I’m setting out to study one of the main themes of Matthew's gospel—The Kingdom of Heaven. The exact phrase “kingdom of heaven” only appears in Matthew’s gospel, and it does so thirty-one times. Twenty-nine of those times in red letters! Four more times Jesus speaks of the kingdom of God in Matthew, and Matthew records the word kingdom without either tag another twenty-four times for a total of fifty-five mentions of the word kingdom in this gospel.
It’s by far the strongest theme of Matthew’s account of the life of Jesus, so I thought we would spend some time digging into his story to see what we can find.
Matthew starts his telling with a genealogy. Every kingdom needs a king, and Matthew is out to prove that Jesus is the king of heaven.
I know, if you’re like me, your eyes glaze over as you read the first half of Matthew’s introduction. Much has been written and said about first lines. They tell me if you want to write a killer book, you need a great first line.
Call me Ishmael. —Herman Melville, Moby-Dick (1851)
It was the best of times, it was the worst of times, it was the age of wisdom, it was the age of foolishness, it was the epoch of belief, it was the epoch of incredulity, it was the season of Light, it was the season of Darkness, it was the spring of hope, it was the winter of despair. —Charles Dickens, A Tale of Two Cities (1859)
All this happened, more or less. —Kurt Vonnegut, Slaughterhouse-Five(1969)
There was a boy called Eustace Clarence Scrubb, and he almost deserved it. —C. S. Lewis, The Voyage of the Dawn Treader (1952)
In the beginning God created the heavens and the earth. —God, The Bible
In the beginning was the Word, and the Word was with God, and the Word was God. —The apostle John, The Gospel According to St. John
(For more first lines check this out.)
Matthew—not so much. In fact—judging by his introduction, you might think Matthew’s real theme was begetting! Begat is used thirty-nine times in the first sixteen verses of this book.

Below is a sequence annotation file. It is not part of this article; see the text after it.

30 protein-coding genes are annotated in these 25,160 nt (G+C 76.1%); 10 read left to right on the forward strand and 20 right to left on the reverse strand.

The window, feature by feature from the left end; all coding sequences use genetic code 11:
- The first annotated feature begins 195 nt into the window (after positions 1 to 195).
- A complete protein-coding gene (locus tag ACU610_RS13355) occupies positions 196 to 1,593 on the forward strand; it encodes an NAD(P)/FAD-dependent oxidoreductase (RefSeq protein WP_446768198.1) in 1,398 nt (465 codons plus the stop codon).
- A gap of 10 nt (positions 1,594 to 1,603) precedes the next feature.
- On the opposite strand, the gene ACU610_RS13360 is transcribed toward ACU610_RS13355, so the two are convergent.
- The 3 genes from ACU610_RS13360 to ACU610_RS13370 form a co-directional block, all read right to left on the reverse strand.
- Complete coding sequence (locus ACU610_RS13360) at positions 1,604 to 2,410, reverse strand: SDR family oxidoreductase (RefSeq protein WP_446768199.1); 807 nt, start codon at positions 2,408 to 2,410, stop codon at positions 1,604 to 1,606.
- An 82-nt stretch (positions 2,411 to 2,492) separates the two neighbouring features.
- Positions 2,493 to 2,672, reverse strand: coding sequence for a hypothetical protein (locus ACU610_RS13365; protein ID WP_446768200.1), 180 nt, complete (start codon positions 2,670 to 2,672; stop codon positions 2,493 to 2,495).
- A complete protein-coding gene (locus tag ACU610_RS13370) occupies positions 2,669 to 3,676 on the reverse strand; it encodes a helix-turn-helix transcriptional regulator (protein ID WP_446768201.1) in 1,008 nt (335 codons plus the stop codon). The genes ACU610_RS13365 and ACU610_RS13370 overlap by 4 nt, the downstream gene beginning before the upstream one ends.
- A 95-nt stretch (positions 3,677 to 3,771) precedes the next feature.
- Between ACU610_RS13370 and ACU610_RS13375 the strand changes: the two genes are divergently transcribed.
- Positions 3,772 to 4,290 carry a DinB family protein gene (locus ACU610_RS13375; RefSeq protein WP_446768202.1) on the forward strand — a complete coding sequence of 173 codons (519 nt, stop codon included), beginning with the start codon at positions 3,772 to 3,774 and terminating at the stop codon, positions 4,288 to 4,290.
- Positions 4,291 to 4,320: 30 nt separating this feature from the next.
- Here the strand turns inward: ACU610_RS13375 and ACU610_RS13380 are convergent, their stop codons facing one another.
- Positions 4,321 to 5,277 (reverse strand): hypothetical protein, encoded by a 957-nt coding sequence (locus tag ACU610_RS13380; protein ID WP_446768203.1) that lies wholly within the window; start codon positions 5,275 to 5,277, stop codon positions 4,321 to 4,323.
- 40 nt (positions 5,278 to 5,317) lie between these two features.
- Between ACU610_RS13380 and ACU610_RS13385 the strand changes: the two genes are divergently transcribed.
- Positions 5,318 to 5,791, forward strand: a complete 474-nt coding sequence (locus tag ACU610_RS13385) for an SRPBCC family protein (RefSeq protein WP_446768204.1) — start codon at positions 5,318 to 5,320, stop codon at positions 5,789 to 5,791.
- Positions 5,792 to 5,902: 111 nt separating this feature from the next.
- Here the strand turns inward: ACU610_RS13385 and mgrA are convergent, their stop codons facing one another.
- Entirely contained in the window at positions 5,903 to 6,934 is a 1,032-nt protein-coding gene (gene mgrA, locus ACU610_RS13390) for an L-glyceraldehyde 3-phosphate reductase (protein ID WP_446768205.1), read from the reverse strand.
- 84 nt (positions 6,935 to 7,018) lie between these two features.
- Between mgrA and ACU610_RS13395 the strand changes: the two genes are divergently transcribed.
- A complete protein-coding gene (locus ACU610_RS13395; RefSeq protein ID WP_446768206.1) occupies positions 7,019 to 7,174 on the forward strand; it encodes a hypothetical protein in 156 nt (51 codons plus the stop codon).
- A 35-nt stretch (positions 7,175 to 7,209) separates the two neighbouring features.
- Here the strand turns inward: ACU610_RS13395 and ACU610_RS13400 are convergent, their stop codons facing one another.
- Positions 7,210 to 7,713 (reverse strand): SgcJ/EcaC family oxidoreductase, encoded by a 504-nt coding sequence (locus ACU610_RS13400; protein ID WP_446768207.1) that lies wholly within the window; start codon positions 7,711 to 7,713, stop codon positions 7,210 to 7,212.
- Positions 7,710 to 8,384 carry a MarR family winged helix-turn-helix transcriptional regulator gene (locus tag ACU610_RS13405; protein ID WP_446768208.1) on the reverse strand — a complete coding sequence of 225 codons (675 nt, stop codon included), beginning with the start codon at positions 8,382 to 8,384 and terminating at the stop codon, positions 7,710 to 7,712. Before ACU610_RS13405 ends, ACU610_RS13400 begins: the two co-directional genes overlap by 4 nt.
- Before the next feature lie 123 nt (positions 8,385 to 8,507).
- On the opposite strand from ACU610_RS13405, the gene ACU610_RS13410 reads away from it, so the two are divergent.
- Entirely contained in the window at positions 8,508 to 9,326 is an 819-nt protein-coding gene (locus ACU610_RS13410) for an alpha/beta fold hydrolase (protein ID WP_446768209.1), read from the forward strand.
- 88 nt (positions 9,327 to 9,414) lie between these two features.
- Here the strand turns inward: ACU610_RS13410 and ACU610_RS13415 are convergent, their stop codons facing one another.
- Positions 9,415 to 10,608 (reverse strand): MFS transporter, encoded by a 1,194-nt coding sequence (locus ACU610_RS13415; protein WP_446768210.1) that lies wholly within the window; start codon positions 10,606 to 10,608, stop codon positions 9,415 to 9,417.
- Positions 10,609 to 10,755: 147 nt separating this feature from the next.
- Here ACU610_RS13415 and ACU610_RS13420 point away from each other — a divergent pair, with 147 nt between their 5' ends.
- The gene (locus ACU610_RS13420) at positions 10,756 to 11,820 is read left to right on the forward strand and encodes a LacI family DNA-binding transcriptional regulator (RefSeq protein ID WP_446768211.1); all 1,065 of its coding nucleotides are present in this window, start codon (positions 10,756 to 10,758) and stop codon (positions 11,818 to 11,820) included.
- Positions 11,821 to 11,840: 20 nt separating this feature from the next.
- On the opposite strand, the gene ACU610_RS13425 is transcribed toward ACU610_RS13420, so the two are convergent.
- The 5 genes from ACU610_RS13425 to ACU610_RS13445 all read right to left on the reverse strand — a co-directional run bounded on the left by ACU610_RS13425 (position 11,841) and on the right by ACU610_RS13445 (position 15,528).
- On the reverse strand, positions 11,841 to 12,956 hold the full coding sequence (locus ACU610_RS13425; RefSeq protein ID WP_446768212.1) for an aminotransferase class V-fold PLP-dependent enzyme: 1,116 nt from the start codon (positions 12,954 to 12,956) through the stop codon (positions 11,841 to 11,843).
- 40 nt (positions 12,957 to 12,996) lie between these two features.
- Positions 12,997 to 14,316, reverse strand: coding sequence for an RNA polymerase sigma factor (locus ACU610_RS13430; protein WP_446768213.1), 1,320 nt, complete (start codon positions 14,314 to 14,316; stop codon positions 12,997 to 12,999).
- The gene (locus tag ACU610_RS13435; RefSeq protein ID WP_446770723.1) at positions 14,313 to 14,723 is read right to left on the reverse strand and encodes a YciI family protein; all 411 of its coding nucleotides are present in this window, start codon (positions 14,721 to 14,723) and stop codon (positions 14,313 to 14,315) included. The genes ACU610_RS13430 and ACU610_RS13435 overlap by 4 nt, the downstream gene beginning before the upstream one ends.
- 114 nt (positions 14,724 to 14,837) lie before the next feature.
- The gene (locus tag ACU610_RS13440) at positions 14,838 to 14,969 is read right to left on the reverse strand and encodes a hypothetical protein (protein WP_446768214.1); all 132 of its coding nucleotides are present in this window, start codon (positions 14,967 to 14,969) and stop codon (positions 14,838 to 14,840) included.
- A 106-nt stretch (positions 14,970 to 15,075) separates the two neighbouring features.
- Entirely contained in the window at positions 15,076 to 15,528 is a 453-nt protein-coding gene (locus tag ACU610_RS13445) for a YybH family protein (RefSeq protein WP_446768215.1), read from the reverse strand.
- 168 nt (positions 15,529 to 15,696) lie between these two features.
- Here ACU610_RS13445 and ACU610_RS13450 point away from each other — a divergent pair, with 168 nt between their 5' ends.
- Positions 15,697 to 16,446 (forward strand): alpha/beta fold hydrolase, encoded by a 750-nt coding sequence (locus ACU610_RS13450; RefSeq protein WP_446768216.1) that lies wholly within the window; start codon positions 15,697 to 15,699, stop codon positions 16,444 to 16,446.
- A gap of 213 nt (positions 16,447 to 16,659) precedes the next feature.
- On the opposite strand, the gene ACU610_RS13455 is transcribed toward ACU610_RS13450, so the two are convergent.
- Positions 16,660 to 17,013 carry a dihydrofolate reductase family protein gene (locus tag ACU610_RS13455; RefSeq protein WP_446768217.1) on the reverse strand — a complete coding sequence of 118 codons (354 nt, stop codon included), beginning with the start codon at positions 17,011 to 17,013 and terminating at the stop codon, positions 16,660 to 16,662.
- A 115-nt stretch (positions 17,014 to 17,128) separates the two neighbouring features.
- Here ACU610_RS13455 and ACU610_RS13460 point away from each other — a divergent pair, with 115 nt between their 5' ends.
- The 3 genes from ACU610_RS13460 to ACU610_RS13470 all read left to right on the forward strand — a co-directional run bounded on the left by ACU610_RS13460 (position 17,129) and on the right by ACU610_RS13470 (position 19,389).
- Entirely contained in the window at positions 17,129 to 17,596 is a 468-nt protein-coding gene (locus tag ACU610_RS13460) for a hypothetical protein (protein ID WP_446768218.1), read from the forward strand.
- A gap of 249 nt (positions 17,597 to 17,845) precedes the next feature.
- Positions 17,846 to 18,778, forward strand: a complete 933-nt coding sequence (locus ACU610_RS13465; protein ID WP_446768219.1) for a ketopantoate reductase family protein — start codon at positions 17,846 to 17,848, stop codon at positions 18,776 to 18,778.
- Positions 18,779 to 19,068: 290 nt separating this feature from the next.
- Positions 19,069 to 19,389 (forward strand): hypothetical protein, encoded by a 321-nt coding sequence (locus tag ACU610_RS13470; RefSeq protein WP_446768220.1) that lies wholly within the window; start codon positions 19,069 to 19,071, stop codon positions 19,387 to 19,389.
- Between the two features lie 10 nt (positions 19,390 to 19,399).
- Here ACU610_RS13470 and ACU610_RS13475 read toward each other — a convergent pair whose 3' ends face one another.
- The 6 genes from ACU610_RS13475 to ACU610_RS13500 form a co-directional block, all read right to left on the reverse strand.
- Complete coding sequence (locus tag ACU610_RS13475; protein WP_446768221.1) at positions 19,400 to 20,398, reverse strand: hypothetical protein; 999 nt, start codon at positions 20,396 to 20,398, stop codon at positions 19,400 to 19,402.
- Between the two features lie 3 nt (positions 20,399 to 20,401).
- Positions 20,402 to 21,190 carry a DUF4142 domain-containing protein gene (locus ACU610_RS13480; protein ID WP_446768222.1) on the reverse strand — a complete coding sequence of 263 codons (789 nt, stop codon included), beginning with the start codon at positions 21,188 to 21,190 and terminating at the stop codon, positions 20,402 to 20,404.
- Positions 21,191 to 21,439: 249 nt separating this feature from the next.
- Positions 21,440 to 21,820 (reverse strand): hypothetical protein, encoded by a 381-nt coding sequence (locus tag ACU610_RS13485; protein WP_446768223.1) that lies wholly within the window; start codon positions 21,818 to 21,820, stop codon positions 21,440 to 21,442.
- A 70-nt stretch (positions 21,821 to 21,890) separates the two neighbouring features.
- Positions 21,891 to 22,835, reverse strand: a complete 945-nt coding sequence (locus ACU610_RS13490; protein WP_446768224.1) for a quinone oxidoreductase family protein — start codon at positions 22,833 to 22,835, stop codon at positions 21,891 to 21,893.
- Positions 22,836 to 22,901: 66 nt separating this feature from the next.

Why the boring front matter?
He’s going to be talking about a kingdom, so he needed a king.
Matthew, tax collector by trade, may have had a thing for records, but what he does in these first sixteen verses is give empirical proof that had Israel still sported a throne, Jesus should occupy it.
He traces Jesus’ lineage from Abraham the father of the faithful to Joseph, Jesus’ earthly and legal father. The interesting thing about Matthew’s telling is all the colorful details he includes in this family tree. Nothing but names with two exceptions. There is one comment for time frame about when they were carried off into Babylon. The only other thing we learn is in verse six.
Jesse was the father of David the king. - Matthew 1:6 NASB
Matthew begins with this one fact—Jesus was (is) rightful king of Israel.
There’s an interesting article here about why Luke and Matthew have different genealogies for Jesus. I’ve always gone with the idea that Luke traces Mary’s line and Matthew traces Joseph’s line. Jesus was Joseph’s son as far as the law was concerned, so He stood to be his heir. Mary’s blood line—therefore Jesus’ blood line also goes back to David, making Him heir by blood and by law.
Jesus was King of the Jews!
But He said in John’s gospel,
Jesus answered, "My kingdom is not of this world. If My kingdom were of this world, then My servants would be fighting so that I would not be handed over to the Jews; but as it is, My kingdom is not of this realm." - John 18:36 NASB
He is king of another kingdom—the kingdom of Heaven.
For the record, He’s also the King of me.
How is it with you friend. Is Jesus your King?
Come back soon,
For more on this Kingdom of Heaven series click here.